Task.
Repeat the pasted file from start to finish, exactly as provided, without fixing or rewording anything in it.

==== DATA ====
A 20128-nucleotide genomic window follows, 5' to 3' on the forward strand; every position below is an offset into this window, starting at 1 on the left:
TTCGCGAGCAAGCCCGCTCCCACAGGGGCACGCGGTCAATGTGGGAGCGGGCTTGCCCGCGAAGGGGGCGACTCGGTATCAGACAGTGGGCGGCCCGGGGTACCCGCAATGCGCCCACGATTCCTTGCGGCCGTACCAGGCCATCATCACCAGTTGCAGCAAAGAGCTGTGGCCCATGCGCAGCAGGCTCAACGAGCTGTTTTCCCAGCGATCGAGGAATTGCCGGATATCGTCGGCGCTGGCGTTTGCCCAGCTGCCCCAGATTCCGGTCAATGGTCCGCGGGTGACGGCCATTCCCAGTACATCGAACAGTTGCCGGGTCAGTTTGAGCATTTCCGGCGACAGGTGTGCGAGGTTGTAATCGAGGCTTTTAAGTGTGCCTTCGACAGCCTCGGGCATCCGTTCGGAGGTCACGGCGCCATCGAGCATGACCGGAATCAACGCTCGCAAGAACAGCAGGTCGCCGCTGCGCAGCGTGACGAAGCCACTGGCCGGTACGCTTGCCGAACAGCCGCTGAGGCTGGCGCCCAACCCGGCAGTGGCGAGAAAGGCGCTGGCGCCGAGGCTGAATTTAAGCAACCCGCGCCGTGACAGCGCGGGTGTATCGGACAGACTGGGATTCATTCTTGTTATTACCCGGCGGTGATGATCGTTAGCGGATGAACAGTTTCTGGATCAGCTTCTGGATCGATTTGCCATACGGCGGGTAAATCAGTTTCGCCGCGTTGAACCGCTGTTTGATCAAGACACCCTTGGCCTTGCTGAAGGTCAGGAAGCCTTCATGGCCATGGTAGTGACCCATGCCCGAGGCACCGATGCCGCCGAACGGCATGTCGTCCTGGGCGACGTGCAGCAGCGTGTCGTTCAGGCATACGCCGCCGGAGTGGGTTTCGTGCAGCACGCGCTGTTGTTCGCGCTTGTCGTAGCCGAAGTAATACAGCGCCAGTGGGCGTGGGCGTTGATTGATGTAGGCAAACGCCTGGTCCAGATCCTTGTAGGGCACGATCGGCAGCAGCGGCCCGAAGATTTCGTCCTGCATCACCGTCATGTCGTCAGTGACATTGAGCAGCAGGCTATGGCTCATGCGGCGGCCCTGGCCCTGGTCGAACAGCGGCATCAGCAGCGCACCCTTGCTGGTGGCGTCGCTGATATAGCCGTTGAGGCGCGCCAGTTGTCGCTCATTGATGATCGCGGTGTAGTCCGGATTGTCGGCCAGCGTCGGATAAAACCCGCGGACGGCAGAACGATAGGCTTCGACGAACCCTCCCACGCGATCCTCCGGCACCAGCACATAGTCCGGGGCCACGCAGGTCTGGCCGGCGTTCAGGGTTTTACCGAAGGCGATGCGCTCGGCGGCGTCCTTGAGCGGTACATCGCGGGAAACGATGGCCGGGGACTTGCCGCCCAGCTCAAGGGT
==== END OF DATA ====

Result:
A 20128-nucleotide genomic window follows, 5' to 3' on the forward strand; every position below is an offset into this window, starting at 1 on the left:
TTCGCGAGCAAGCCCGCTCCCACAGGGGCACGCGGTCAATGTGGGAGCGGGCTTGCCCGCGAAGGGGGCGACTCGGTATCAGACAGTGGGCGGCCCGGGGTACCCGCAATGCGCCCACGATTCCTTGCGGCCGTACCAGGCCATCATCACCAGTTGCAGCAAAGAGCTGTGGCCCATGCGCAGCAGGCTCAACGAGCTGTTTTCCCAGCGATCGAGGAATTGCCGGATATCGTCGGCGCTGGCGTTTGCCCAGCTGCCCCAGATTCCGGTCAATGGTCCGCGGGTGACGGCCATTCCCAGTACATCGAACAGTTGCCGGGTCAGTTTGAGCATTTCCGGCGACAGGTGTGCGAGGTTGTAATCGAGGCTTTTAAGTGTGCCTTCGACAGCCTCGGGCATCCGTTCGGAGGTCACGGCGCCATCGAGCATGACCGGAATCAACGCTCGCAAGAACAGCAGGTCGCCGCTGCGCAGCGTGACGAAGCCACTGGCCGGTACGCTTGCCGAACAGCCGCTGAGGCTGGCGCCCAACCCGGCAGTGGCGAGAAAGGCGCTGGCGCCGAGGCTGAATTTAAGCAACCCGCGCCGTGACAGCGCGGGTGTATCGGACAGACTGGGATTCATTCTTGTTATTACCCGGCGGTGATGATCGTTAGCGGATGAACAGTTTCTGGATCAGCTTCTGGATCGATTTGCCATACGGCGGGTAAATCAGTTTCGCCGCGTTGAACCGCTGTTTGATCAAGACACCCTTGGCCTTGCTGAAGGTCAGGAAGCCTTCATGGCCATGGTAGTGACCCATGCCCGAGGCACCGATGCCGCCGAACGGCATGTCGTCCTGGGCGACGTGCAGCAGCGTGTCGTTCAGGCATACGCCGCCGGAGTGGGTTTCGTGCAGCACGCGCTGTTGTTCGCGCTTGTCGTAGCCGAAGTAATACAGCGCCAGTGGGCGTGGGCGTTGATTGATGTAGGCAAACGCCTGGTCCAGATCCTTGTAGGGCACGATCGGCAGCAGCGGCCCGAAGATTTCGTCCTGCATCACCGTCATGTCGTCAGTGACATTGAGCAGCAGGCTATGGCTCATGCGGCGGCCCTGGCCCTGGTCGAACAGCGGCATCAGCAGCGCACCCTTGCTGGTGGCGTCGCTGATATAGCCGTTGAGGCGCGCCAGTTGTCGCTCATTGATGATCGCGGTGTAGTCCGGATTGTCGGCCAGCGTCGGATAAAACCCGCGGACGGCAGAACGATAGGCTTCGACGAACCCTCCCACGCGATCCTCCGGCACCAGCACATAGTCCGGGGCCACGCAGGTCTGGCCGGCGTTCAGGGTTTTACCGAAGGCGATGCGCTCGGCGGCGTCCTTGAGCGGTACATCGCGGGAAACGATGGCCGGGGACTTGCCGCCCAGCTCAAGGGT